16 December 2003
Nuclear-Powered Spacecraft Is Proposed for Voyage to Jupiter
New York TImes


SAN FRANCISCO, Dec. 12 - The nuclear power industry may find its revival in space - on the way to Jupiter.

Development of nuclear energy has been stymied for decades on Earth because of high costs, the fear of another accident like those at Three Mile Island or Chernobyl, and the problem of how to deal with radioactive waste. But NASA and planetary scientists see it as opening a new era of research in space by providing a plentiful power source for deep space probes, which has been lacking so far.

"This is an unprecedented opportunity for exploration," said Dr. Ronald Greeley, a professor of geological sciences at the Arizona State University. Dr. Greeley is co-leader of a team of 38 scientists who have been working with NASA since February to define what kind of science could be pursued by a nuclear-powered spacecraft at Jupiter.

The proposed spacecraft, the Jupiter Icy Moons Orbiter, would be able to carry new and more powerful instruments and would be able to move in and out of orbit of different Jovian moons.

The team of scientists presented its recommendations at a meeting of the American Geophysical Union here last week. Still in the preliminary planning stages, Jimo would cost several billion dollars, which includes developing a space-worthy nuclear reactor. The earliest launch date would be 2011, and, Dr. Greeley said, "None of us will be surprised if it launches later than 2011."

Jimo would also have to overcome concerns about what could happen in case of an accident.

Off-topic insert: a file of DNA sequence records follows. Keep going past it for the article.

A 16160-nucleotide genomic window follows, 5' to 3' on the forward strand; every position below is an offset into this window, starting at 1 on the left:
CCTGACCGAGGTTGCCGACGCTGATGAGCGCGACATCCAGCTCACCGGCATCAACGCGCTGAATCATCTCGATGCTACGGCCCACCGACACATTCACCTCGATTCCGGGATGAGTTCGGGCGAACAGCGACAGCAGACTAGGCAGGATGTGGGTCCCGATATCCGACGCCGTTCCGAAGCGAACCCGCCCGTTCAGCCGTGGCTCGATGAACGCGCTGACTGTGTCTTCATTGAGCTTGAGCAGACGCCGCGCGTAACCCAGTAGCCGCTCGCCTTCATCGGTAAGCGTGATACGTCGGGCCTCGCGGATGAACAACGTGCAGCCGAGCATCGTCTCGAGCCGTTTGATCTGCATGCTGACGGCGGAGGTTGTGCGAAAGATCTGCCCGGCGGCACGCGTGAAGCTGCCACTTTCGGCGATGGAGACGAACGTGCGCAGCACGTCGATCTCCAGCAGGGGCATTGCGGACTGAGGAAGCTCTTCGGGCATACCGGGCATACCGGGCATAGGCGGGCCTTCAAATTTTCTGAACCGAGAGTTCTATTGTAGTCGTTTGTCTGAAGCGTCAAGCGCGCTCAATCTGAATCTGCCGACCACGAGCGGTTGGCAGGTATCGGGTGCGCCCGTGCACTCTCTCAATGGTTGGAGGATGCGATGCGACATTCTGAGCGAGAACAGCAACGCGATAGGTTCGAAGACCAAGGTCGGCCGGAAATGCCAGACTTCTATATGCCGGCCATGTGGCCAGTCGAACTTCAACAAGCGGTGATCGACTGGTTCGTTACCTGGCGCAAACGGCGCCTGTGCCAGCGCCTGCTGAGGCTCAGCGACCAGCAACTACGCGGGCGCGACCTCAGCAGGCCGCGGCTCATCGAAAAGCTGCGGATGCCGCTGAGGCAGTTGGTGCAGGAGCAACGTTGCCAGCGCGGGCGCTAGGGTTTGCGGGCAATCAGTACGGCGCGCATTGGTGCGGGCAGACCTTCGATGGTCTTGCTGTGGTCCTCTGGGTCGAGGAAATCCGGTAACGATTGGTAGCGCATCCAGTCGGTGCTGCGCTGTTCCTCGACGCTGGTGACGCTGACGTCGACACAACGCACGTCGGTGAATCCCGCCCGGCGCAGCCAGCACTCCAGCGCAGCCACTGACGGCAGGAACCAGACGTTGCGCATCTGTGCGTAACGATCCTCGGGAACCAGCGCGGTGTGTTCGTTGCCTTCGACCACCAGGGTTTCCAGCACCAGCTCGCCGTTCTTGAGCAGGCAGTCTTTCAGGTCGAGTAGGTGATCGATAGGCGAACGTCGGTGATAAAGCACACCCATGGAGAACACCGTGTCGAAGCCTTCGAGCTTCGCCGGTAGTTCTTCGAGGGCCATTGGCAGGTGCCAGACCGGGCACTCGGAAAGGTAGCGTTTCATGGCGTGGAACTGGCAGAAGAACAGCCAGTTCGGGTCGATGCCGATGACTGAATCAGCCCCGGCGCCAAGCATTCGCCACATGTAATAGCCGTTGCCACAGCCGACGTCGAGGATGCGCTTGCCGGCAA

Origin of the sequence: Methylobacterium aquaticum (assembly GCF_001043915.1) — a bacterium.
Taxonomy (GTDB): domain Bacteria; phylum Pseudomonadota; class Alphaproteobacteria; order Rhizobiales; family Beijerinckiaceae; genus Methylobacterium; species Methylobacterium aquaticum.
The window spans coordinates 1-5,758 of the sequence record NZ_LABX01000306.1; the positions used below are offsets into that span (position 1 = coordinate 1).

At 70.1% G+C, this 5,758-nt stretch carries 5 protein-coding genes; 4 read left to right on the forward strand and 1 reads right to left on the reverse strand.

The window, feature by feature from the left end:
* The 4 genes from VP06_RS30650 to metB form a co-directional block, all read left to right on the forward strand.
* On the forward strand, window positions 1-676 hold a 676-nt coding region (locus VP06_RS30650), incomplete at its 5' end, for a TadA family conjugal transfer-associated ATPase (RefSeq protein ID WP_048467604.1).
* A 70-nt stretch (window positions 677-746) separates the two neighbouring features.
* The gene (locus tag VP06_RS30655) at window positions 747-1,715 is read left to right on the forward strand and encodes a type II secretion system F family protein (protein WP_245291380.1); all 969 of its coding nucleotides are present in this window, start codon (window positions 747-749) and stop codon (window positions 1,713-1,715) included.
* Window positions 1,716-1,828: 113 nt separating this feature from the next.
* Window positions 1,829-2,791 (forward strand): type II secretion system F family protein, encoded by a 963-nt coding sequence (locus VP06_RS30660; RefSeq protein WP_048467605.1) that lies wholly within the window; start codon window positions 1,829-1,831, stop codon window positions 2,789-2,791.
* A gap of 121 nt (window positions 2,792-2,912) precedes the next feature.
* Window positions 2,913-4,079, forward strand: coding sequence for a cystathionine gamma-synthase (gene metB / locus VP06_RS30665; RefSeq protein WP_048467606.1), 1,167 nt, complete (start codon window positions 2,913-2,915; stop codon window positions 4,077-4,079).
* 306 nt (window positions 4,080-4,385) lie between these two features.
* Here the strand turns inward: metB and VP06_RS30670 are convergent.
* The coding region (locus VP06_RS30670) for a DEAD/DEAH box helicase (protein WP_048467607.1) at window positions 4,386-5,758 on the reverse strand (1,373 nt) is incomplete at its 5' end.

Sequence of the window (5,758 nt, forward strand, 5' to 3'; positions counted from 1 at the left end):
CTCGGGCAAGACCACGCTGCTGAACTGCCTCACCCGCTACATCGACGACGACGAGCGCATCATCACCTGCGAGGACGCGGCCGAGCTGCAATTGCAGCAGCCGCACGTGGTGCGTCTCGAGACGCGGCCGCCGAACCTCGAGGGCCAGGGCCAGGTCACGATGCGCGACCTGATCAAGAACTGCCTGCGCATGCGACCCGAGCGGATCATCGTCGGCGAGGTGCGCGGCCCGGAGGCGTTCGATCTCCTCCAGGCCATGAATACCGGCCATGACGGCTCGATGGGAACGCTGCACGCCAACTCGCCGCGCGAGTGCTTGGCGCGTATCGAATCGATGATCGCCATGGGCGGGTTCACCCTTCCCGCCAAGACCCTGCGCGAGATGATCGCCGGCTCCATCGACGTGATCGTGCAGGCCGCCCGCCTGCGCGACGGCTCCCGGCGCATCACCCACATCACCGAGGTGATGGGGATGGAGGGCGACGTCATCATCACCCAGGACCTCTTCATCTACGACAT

As many as 1 in 10 rocket launches still fail, opening the possibility of a nuclear reactor exploding high in the atmosphere and dispersing radioactive material. "As you introduce more nuclear power into space missions, you're looking for trouble," said Bruce K. Gagnon, coordinator of the Global Network Against Weapons and Nuclear Power in Space.

A space probe like Jimo would also be "an icebreaker to institutionalize nuclear power in space," Mr. Gagnon said. "Later it would be used for military purposes" like powering space-based lasers, he said.

NASA officials said the nuclear reactor would not be turned on until after the spacecraft reaches orbit and that safety would be a primary design concern. The nuclear fuel will be designed not to break up even if the rocket explodes.

The appeal of a small nuclear power generator for propulsion in space is that power becomes more precious with distance from the Sun. In the outer solar system, sunlight is too dim for solar panels and technologies like fuel cells are not reliable enough for the years-long voyage to distant plants. Until now, NASA has used hunks of radioactive plutonium that generate heat as they decay, and the heat is converted into modest amounts of electricity.

NASA's Galileo spacecraft, which in September concluded a hugely successful 14-year mission with a deliberate plunge into Jupiter, subsisted on an electrical diet of a few hundred watts - which would light up a handful of light bulbs.